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How to survive an interfaith marriage

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In days gone by, Catholics married Catholics. That was the bottom line. In fact, most Catholics did not even attend weddings of other faiths. We were encouraged to marry Catholics, and woe to anyone if he or she fell in love with a Protestant, much less a Hindu, Muslim, or Jew. I remember a conversation with my 16-year-old daughter: “Mom, is it okay if I date boys of other races?” “Sure, as long as they are Catholic,” I responded. Many people possessed a deep fear that the union of two people from different faith traditions would result in the Catholic partner losing his or her faith. Catholic parents as well as spouses need not worry; there is a grace sufficient and even blessing beyond our hopes.  

In our time, the perspective on marriages of mixed-faith traditions has changed drastically. Catholics now marry people of other faiths and people of no particular denominational faith. As our culture has become more diverse, and we have educated and raised our children and grandchildren to accept everyone, so, too, has the mixture of married pairs.

While I still contend that a marriage between two Catholics is the most desirable option, many other combinations are healthy and filled with grace. Faith is so basic to a healthy marriage that when the families that are joining together are in conflict, this tension can cause all kinds of havoc and presents unique and sometimes irresolvable challenges for couples and their families. How can those involved in a mixed-faith marriage and those who love them grow in faith and love after the vows?

We do so by communicating and not presuming. We need to talk and listen. We begin by asking: How does my partner feel about the celebration of holidays and holy days? What does my faith tradition and my partner’s teach about Sunday (or weekend) worship and communion?

A next step is learning as much as possible about the faith background of one’s partner. This leads to a greater understanding of the partner’s feelings, and our interest shows that we care. Partners and their families must share their beliefs — Catholic and otherwise — and be willing to listen with an open mind. (For some of us, this might require boning up on the basic beliefs of our faith. “I don’t know” doesn’t strengthen anyone’s faith.) When Teresa welcomed her Jewish son-in-law into her Catholic family, she learned everything she could about the Jewish Seder. In fact, she became such an expert that Teresa started hosting a Seder at her parish. Her daughter and son-in law were reassured that her deep respect and interest was a sign of her love for both of them.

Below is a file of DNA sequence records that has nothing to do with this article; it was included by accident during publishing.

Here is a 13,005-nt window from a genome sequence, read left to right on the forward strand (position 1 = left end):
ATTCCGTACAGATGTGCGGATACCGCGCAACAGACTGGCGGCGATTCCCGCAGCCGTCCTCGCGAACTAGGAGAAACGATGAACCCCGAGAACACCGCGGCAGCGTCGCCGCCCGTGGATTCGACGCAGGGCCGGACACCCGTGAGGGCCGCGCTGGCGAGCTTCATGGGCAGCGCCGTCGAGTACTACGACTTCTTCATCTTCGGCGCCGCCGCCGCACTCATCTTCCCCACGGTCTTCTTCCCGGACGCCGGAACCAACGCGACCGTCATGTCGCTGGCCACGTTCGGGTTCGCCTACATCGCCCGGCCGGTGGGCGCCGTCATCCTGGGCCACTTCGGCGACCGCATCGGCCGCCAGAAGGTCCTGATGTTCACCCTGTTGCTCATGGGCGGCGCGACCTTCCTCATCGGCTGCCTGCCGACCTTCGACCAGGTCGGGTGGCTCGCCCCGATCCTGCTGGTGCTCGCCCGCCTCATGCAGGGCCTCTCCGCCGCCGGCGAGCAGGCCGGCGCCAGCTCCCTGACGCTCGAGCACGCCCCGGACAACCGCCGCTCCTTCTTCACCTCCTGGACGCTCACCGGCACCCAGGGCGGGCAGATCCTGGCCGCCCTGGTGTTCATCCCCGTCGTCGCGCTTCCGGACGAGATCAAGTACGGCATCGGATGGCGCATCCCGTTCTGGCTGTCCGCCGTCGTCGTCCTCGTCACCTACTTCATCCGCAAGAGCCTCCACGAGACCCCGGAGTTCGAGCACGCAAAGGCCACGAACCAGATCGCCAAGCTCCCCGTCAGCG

It is best to plan ahead. We need to talk early on concerning important religious decisions and the lifestyle of the Catholic faith. Couples should talk about such issues as the baptism of children, Sunday Mass attendance, use of contraception, tithing, volunteering, etc. We must let our partner and new family member know what is nonnegotiable and where we can be flexible. For instance, while Sunday Mass is never something we take a pass on, we can always attend another church in addition, perhaps 4:30 Saturday Mass at Sacred Heart Catholic Church and 9:00 services at Trinity Lutheran on Sunday. Interfaith marriages require a lot of give-and-take to make them work. This means that we commit to participate in each other’s spiritual lives and keep our extended families in the loop.

We need to remember that even the best made plans will change throughout the life of this interfaith marriage. The birth of children, new careers, and even the decision to become Catholic mean that a new discussion needs to begin as the marriage is refashioned. What worked when we were newlyweds may be far from a solution in our forties. Through all of this, the extended family needs to be supportive and encouraging. In my world, the greatest gift we can give our married children is a caring heart and a place to talk through their worries.

The best advice anyone can offer the interfaith couple and their family is “enjoy your relationship.” Rather than emphasize differences, we need to look at the gifts each partner brings to the union and enjoy those gifts. I believe that each one of us possesses gifts to give the other. When we see our partner through God’s eyes and God’s heart, things begin to look different.   Whether we find ourselves joining our Baptist daughter-in-law for her Tuesday night Praise and Prayer Circle, sitting in on a Pentecostal Hymn Sing, reading the Koran for the first time or even tasting matzo ball soup, we are meant to bring God’s children closer to Him through the gift of love.


Hunt is a nationally recognized catechetical leader and author.

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